Not Logged In Log In   Sign Up   Points Leaders
Follow Us    2:50 AM

Message Forum - Read Message

Category: Off Topic > Topics Add to favorite topics   Post new topicPost New Topic
Author Topic: Phrase Origins Back to Topics
crgator

Champion Author
Florida

Posts:10,264
Points:2,068,725
Joined:Sep 2005
Message Posted: May 4, 2013 10:10:47 AM

Where did a phrase come from?

A shot in the arm

Meaning

A stimulus.

Origin

This expression derives from the invigorating effect of injecting drugs. A shot is of course US slang for an injection, either of a narcotic or medicinal drug. That term has been in use since around the beginning of the 20th century; for example, this piece from the San Francisco Chronicle Supplement, October 1904:

"I varied hardly a minute each day in the time of taking my injection. My first shot was when I awoke in the morning."

'A shot in the arm' came soon afterwards and the first mention of a figurative use of it in print that I can find is from the Maine newspaper The Lewiston Evening Journal, January 1916:

The vets can give politics a shot in the arm and the political leaders realize it.
REPLIES (newest first) Post a Reply
Profile Pic
crgator
Champion Author Florida

Posts:10,264
Points:2,068,725
Joined:Sep 2005
Message Posted: Sep 1, 2013 9:16:07 AM

Hands Down - This basically means to score a victory without much work.

One version is with horse racing the jockey doesn't even have to lift his hands to guide his horse if he's way out in front.

Another one is for boxing in which the opponent is a pushover and so the winner doesn't even have to raise his hands to protect himself.
Profile Pic
crgator
Champion Author Florida

Posts:10,264
Points:2,068,725
Joined:Sep 2005
Message Posted: Aug 31, 2013 9:09:33 AM

To throw in the towel / sponge

to surrender; admit defeat

In its original form, to throw up the sponge, this appears in "The Slang Dictionary" (1860). The reference is to the sponges used to cleanse combatants' faces at prize fights. One contestant's manager throwing in the sponge would signal that as that side had had enough the sponge was no longer required. In recent years, towels have been substituted for sponges at fights, and consequently in the expression too.
Profile Pic
crgator
Champion Author Florida

Posts:10,264
Points:2,068,725
Joined:Sep 2005
Message Posted: Aug 30, 2013 9:08:40 AM

WHIPPING BOY

Meaning: A scapegoat, or something who is habitually picked on.

Origin: Hundreds of years ago, it was normal practice for a European prince to be raised with a commoner of the same age. Since princes couldn't be disciplined like ordinary kids, the commoner would be beaten whenever the prince did something wrong. The commoner was called the prince's "whipping boy.
Profile Pic
crgator
Champion Author Florida

Posts:10,264
Points:2,068,725
Joined:Sep 2005
Message Posted: Aug 29, 2013 8:27:14 AM

IN THE LIMELIGHT

Meaning: At the center of attention.

Origin: In 1826, Thomas Drummond invented the limelight, an amazingly bright white light, by running an intense oxygen-hydrogen flame through a lime cylinder. At first, the bright light was used in lighthouses to direct ships. Later, theater began using the limelight like a spotlight - to direct the audience's attention to a certain actor. If an actor was to be the focal point of a particular scene, he was thrust "into the limelight."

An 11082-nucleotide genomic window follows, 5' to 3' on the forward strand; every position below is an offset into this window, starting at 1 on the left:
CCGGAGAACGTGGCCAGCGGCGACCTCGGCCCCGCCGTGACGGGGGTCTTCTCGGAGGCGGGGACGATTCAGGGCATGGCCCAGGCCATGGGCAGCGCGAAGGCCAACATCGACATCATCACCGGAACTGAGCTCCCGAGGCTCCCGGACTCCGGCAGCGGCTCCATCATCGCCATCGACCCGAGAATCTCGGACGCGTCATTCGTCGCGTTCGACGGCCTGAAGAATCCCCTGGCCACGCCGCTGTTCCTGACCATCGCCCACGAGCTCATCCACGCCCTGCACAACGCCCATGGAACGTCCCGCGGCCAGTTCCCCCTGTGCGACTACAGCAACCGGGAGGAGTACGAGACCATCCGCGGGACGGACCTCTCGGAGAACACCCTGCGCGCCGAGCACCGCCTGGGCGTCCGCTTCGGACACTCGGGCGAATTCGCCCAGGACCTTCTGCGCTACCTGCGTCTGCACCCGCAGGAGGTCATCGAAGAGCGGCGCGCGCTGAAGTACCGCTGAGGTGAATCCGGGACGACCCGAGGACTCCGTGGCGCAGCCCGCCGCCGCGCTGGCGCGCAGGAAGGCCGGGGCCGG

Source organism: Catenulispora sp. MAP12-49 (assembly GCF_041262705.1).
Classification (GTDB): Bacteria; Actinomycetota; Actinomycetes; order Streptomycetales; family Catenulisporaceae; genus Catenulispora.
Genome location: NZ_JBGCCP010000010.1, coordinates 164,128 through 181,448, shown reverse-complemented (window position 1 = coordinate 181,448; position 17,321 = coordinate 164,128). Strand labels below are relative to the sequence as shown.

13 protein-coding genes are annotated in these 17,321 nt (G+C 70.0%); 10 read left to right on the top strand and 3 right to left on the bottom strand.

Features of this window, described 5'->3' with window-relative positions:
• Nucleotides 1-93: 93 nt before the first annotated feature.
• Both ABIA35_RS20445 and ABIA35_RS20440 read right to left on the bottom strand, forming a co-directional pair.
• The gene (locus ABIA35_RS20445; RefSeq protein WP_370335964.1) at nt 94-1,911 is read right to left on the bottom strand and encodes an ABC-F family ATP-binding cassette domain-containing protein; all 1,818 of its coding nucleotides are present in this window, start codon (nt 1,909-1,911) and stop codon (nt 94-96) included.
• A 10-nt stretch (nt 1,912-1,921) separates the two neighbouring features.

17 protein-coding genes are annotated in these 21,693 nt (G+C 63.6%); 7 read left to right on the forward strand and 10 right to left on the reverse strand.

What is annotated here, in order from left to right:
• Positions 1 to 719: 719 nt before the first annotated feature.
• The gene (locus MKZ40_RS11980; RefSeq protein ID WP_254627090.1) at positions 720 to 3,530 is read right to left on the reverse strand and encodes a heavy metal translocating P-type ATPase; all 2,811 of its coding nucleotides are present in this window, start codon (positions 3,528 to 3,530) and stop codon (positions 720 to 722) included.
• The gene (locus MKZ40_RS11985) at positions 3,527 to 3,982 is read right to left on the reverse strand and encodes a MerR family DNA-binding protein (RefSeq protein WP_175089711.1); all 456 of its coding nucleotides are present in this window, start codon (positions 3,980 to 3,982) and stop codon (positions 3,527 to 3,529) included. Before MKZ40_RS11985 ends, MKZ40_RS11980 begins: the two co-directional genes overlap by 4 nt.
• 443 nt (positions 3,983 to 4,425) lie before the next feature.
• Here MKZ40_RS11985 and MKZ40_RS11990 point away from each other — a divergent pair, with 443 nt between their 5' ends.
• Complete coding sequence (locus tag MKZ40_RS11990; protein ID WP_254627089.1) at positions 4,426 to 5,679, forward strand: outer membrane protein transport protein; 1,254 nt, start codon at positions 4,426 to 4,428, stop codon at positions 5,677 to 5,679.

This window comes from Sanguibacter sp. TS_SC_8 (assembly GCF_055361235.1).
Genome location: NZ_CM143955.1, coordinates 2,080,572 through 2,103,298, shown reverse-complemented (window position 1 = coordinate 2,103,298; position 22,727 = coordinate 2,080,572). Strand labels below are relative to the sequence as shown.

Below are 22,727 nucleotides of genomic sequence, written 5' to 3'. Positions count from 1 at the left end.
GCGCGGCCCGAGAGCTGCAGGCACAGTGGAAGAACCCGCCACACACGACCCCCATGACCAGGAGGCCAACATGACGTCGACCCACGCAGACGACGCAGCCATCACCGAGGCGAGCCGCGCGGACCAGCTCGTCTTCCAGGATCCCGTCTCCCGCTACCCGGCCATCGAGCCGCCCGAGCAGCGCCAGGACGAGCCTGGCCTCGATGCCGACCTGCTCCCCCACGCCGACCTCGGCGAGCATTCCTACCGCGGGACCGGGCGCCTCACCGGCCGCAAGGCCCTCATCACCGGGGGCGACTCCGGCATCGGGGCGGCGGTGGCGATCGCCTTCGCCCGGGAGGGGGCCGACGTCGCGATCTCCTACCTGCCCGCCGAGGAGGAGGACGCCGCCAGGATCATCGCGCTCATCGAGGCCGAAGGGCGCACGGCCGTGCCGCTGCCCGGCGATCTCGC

Profile Pic
crgator
Champion Author Florida

Posts:10,264
Points:2,068,725
Joined:Sep 2005
Message Posted: Aug 28, 2013 6:33:27 AM

SECOND STRING

Meaning: Replacement or backup.

Origin: You might have caught William Tell without an apple, but not without a second string. In medieval times, an archer always carried a second string in case the one on his bow broke.
Profile Pic
Glasman
Champion Author South Carolina

Posts:8,819
Points:985,000
Joined:Nov 2006
Message Posted: Aug 27, 2013 8:44:57 AM

I'm bored
Profile Pic
crgator
Champion Author Florida

Posts:10,264
Points:2,068,725
Joined:Sep 2005
Message Posted: Aug 27, 2013 6:39:19 AM

GOT A FROG IN MY THROAT

Meaning: I'm hoarse from a cold.

Origin: Surprisingly, this wasn't inspired by the croaking sound of a cold-sufferer's voice, but by a weird medical practice. "In the Middle Ages," says Christine Ammer in It's Raining Cats and Dogs, "infections such as thrush were sometimes treated by putting a live frog head first into the patient's mouth; by inhaling, the frog was believed to draw the patient's infection into its own body. The treatment is happily obsolete, but its memory survives in the 19th century term frog in one's throat."
Profile Pic
crgator
Champion Author Florida

Posts:10,264
Points:2,068,725
Joined:Sep 2005
Message Posted: Aug 26, 2013 6:36:08 AM

TOE THE LINE

Meaning: Behave or act in accordance with the rules.

Origin: In the early days of the British Parliament, members wore swords in the House of Commons. To keep the members from fighting during heated debates, the Speaker of the House of Commons forced the Government and Opposition parties to sit on opposite sides of the chamber. Lines, two sword-lengths plus one foot apart, were drawn in the carpet. Members were required to stand behind the lines when the House was in session. To this day, when a member steps over the line during a debate, the speaker yells: "Toe the line!"
Profile Pic
crgator
Champion Author Florida

Posts:10,264
Points:2,068,725
Joined:Sep 2005
Message Posted: Aug 25, 2013 9:54:14 AM

PIE IN THE SKY

Meaning: An illusion, a dream, a fantasy, an unrealistic goal.

Origin: Joe Hill, a famous labor organizer of the early 20th century, wrote a tune called "The Preacher and the Slave," in which he accused the clergy of promising a better life in Heaven while people starved on Earth. A few of the lines: "Work and pray, live on hay, you'll get pie in the sky when you die (That's a lie!)."
Profile Pic
crgator
Champion Author Florida

Posts:10,264
Points:2,068,725
Joined:Sep 2005
Message Posted: Aug 24, 2013 11:17:52 AM